The devil's purpose is to sow discord and mistrust. Is it not likely that he would do so regarding the most sacred and powerful rite of the Church, the celebration of the Eucharist?

Православный физик said...

The real question is how many parishes actually have copies of the Graduale (or Simplex) to do the actual propers for Liturgy? I'm guessing barely a handful.

TJM said...

I would think Satan would encourage the use of the OF since it’s done the work for him!

Thomas Garrett said...

Thanks for the info Fr. K.

Thanks for the astute observation, TJM.

Fr. Allan J. McDonald said...

The Roman Gradual in its entirety can be found on-line and there is an English version too.

Sophia said...

Sophia here. You are quite right TJM, true repentance involves not only acknowledgement of what we have done/are responsible for- but also that we make restitution as far as we are able to do so. Pope Paul VI certainly fulfilled the first half of that both admirably and unequivocally. However, he failed to take the next step/the second half of true repentance, to make restitution as far as he was able. He failed to reverse the implementation of changes he recognized would be responsible for destructive outcomes for Holy Mother Church. For that he deserves our ire. Until quite recently I focused on the latter half and was bitterly angry about it. My anger was fueled by the fact that he would have had very strong support for reversing some or all of it, if only he had had the courage, the will, to do so. He would have had the support and encouragement of the likes of a Cardinal Ottaviani and an Archbishop Lefebvre who had persisted in holding on to Thomism and the Moral Theology of St. Alphonsus Liguori and had begged for the continuation of the Latin Mass. He would also have been bolstered by close allies such as the then Bishop/Archbishop ('77) Joseph Ratzinger and Theologians Henri de Lubac and Hans Urs von Balthasar who had initially bought into the Modern Theology and the "Spirit of Vatican II". However they had seen where it was heading,  put the brakes on, and backed away from it. But at this point, I try to focus on the courage it took for him to not only write- but more importantly- to stick by Humanae Vitae despite the slings and arrows directed at him from even friends and allies within The Church!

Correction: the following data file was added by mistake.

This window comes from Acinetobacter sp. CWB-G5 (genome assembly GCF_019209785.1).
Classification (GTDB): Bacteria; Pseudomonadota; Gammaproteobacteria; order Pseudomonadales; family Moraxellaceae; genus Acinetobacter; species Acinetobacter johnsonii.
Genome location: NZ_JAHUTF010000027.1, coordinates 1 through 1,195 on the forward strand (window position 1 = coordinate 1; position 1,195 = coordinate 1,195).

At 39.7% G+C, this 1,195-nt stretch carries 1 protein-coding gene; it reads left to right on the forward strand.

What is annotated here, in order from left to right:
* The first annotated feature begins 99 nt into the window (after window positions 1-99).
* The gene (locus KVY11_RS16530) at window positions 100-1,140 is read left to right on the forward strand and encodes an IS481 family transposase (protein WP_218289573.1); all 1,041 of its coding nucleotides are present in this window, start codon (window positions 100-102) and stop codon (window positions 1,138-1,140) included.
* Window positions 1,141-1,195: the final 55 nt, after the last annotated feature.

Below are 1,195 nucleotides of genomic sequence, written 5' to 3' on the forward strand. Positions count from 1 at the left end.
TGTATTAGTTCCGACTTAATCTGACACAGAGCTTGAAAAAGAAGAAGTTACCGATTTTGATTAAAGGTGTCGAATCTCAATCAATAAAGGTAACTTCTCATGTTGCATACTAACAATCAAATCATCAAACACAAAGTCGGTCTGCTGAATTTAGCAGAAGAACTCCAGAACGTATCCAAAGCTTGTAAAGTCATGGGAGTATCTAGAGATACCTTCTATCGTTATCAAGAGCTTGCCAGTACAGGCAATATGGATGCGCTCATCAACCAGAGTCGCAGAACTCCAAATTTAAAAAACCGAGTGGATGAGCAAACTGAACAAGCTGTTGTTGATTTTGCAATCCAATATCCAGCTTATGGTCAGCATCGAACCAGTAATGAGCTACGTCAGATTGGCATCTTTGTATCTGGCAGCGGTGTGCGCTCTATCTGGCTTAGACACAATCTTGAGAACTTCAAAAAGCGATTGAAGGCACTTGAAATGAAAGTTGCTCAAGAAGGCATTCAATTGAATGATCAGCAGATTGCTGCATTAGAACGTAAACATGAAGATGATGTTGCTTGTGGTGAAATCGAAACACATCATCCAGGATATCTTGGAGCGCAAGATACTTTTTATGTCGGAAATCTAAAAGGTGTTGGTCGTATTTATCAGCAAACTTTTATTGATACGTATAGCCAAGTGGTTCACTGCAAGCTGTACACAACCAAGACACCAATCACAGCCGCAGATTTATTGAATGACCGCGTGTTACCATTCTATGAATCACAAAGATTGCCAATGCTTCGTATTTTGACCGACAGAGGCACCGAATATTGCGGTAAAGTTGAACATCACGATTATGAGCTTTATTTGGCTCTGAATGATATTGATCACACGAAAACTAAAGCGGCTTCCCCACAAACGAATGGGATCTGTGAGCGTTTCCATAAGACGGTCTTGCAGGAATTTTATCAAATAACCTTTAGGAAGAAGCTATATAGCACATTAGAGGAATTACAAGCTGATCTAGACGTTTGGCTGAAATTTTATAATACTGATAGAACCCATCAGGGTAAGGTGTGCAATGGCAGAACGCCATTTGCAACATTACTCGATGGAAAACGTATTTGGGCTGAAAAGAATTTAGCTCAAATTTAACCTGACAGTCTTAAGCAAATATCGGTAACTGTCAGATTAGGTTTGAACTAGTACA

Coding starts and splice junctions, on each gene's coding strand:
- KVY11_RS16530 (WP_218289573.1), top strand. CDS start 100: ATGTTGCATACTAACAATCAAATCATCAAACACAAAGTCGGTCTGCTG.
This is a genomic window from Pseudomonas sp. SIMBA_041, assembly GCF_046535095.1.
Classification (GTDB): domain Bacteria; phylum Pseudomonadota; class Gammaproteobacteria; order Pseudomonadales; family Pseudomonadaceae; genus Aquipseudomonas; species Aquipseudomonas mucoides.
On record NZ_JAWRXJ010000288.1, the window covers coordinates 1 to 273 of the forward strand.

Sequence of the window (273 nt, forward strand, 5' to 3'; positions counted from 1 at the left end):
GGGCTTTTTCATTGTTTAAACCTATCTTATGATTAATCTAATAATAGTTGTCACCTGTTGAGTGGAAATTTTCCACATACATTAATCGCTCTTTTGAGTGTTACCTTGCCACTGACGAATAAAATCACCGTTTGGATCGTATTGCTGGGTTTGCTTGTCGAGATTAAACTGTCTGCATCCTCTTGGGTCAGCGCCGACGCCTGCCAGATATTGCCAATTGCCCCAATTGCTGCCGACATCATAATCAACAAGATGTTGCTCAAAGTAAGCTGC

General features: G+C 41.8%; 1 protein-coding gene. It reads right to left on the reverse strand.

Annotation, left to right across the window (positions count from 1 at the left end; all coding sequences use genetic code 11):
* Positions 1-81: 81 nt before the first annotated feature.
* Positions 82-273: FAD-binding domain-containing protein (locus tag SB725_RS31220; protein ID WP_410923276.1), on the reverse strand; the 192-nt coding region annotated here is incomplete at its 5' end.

Sophia said...

Sophia here: So far Pope Francis has made no acknowledgement that so many positions he has taken and decisions he has made -including this egregious Motu Proprio- has had a devastating impact on the Church, let alone expressed any intention to redress them.
I have been encouraging people to make a Novena to the Holy Spirit for our own Bishop Stephen Parkes and many, many other Bishops throughout the U.S. and the rest of the world, to continue to discern how vitally important this "Mass of the Saints" is to the life of Holy Mother Church and to have the courage to act accordingly. Pray that Bishop Parkes will align his decision with those of his brother Bishops who have already taken the bold stand that not only those priests already celebrating this Mass- but all priests in their dioceses who would henceforth desire to do so- have their permission to celebrate it! Amen.

Fr Martin Fox said...

I am not interested in *anything* any demon supposedly said.

In sacred scripture, our Incarnate Lord told them to shut up; it didn't matter whether they seemed to be telling the truth or not. We don't listen to them, we listen to Jesus!

Fr. Michael J. Kavanaugh said...

Fr. MARTIN Fox - A great story is told in the early midrash on the Creation Accounts about the Tempter speaking.

One of the rabbis imagined that, in the conversation between Eve and the serpent, the Tempter gently nudged Eve so that her shoulder brushed against the Tree of the Knowledge of Good and Evil. "See?" the serpent said, "God told you that you would die if you so much as touched the tree. But you did touch it and . . . well, you have not died!"

Hence, when the Lord visited the garden after the fall, He spoke with Adam and He spoke with Dve, but the serpent, having used the gift of language for evil, was not permitted to make a sound....